Some CNI-readers will recall a 2010 European Union report titled “Riding the Wave”that looked at high-level research data management issues. This week, the Knowledge Exchange, a 4-nation collaboration (Denmark, Germany, the Netherlands and the United Kingdom) issed a response to this titled “A Surfboard for Riding the Wave — Towards a four country action programme on research data”. I attach full details from the Knowledge Exchange press release below. The report is at
15 November 2011
Action plan on making research data accessible
Knowledge Exchange publishes the report “A Surfboard for Riding the Wave – Towards a four country action programme on research data”
The report not only offers an overview of the present activities and challenges in the field of research data in Denmark, Germany, the Netherlands and the United Kingdom but also outlines an action programme for the four countries in realising a collaborative data infrastructure. This report is a response to the Riding the Wave report which was published by the High Level Expert Group on Scientific Data. It was commissioned by the Knowledge Exchange Primary Research Data Working group and was written by Leo Waaijers and Maurits van der Graaff.
In the report four key drivers are addressed: incentives for researchers, training in relation to researchers in their role as data producers and users of information infrastructure, organisational and technical infrastructure and, finally, the funding of the infrastructure. The report offers recommendations for actions in each of these fields for the partners and others, not only in the four partner countries, but also beyond these borders.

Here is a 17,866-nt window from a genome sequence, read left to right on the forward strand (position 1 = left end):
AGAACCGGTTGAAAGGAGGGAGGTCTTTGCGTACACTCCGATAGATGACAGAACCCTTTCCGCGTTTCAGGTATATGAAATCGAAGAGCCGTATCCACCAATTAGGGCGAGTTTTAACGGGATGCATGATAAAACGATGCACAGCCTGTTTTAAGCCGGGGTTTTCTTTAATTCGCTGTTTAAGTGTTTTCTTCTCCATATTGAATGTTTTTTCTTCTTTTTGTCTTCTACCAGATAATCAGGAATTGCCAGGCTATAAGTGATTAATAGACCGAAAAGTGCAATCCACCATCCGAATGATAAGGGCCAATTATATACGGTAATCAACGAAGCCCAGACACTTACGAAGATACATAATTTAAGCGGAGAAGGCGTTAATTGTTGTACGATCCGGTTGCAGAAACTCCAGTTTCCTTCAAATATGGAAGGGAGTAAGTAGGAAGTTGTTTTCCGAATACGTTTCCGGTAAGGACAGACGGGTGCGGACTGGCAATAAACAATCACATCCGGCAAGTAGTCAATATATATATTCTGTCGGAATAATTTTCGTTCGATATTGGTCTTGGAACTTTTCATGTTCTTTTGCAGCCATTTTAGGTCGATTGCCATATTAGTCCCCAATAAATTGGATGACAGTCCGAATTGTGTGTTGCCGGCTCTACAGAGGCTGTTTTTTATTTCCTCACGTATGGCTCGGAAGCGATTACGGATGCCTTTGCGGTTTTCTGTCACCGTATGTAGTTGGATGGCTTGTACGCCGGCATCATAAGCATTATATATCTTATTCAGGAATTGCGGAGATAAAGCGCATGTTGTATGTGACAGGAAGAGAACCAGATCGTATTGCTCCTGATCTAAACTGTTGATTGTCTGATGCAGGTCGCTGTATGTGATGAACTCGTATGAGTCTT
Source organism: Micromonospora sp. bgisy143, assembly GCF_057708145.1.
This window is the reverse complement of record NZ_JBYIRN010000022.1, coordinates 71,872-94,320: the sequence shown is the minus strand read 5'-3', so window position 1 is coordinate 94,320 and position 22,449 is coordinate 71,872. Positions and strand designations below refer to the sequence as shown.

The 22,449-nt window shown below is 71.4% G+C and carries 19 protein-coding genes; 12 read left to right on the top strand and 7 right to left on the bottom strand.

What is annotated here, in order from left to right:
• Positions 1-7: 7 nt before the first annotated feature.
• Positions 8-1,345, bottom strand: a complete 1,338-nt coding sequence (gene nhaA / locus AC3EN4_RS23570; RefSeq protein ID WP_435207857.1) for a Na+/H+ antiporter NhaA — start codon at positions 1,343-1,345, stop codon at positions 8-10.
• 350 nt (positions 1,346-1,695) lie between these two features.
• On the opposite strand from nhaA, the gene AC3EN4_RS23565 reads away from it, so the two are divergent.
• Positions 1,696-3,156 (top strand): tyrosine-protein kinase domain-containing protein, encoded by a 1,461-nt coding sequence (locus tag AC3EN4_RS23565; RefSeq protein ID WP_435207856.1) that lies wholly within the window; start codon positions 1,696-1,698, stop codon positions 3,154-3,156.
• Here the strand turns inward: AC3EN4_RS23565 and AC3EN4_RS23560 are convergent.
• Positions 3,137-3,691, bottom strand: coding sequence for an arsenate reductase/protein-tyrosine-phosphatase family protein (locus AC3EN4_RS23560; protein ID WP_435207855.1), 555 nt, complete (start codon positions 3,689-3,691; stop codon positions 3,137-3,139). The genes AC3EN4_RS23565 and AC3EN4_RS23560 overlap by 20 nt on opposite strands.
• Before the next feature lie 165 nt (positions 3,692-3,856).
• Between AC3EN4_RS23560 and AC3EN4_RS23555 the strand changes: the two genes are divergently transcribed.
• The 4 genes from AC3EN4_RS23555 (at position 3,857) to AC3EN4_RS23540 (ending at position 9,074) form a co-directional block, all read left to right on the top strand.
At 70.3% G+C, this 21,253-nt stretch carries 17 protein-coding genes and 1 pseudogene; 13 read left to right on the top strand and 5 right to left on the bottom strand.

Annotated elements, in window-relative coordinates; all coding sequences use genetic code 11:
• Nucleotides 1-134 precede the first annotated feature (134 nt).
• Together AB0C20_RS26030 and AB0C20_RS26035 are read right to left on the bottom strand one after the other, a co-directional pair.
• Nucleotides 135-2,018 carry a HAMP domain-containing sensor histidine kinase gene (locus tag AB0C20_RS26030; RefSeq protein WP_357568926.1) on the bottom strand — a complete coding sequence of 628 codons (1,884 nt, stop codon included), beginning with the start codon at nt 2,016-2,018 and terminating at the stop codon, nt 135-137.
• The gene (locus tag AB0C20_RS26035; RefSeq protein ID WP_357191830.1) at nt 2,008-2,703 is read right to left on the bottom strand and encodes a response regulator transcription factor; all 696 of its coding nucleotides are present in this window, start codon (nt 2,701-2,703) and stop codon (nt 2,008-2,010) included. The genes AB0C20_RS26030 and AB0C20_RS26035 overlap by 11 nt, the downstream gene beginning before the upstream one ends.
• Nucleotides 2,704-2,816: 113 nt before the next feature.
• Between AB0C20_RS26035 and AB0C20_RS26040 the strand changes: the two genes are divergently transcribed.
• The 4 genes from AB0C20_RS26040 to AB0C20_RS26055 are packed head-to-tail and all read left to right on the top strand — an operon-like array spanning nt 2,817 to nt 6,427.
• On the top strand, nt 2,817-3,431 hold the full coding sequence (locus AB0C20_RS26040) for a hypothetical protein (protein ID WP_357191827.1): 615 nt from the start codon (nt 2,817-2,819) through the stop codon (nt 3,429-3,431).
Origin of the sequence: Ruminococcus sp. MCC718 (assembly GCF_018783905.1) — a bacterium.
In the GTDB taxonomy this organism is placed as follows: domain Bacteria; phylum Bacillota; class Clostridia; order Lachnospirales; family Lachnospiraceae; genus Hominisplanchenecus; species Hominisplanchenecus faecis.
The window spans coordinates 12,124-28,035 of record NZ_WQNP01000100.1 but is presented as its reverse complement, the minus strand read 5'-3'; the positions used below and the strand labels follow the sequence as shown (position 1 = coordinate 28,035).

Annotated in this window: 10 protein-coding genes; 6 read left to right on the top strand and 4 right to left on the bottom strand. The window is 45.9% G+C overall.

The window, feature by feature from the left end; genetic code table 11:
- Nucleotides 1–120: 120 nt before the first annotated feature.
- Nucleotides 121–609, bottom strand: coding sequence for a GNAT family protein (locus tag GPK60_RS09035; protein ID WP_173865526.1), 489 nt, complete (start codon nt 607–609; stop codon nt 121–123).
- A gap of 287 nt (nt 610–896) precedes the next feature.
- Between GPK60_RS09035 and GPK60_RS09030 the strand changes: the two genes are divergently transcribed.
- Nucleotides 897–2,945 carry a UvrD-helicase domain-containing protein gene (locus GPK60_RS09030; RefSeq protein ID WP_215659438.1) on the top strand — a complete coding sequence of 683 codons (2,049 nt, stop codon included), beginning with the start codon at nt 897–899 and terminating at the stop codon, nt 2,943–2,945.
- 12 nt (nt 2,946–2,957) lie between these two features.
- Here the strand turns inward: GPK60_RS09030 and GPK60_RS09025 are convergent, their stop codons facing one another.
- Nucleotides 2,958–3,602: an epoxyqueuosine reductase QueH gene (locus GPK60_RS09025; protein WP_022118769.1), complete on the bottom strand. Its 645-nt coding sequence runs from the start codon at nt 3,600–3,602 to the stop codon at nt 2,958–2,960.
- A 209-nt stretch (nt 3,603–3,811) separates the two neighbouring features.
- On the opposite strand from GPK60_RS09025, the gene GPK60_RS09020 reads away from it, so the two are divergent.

Based on the overview of the present situation in the four Knowledge Exchange partner countries, the report formulates three long-term strategic goals:
1. Data sharing will be part of the academic culture
2. Data logistics will be an integral component of academic professional life
3. Data infrastructure will be sound, both operationally and financially.
Robert Madelin, the director general of Information Society and Media at the European Commission remarked on the report: “The report is a very timely input. The European Commission is working on the foundations for an Open Data Strategy for Europe which will be very soon communicated to EU Member States and the European Parliament. It is extremely useful to have with this report not only an overview of what is taking place in four European countries, but of possible actions for the future taking into account the importance of open data for the European economy and society.”
The report is presented today at the Knowledge Exchange workshop “Research Data Management – Activities and Challenges” in Bonn.
The report is available for download at: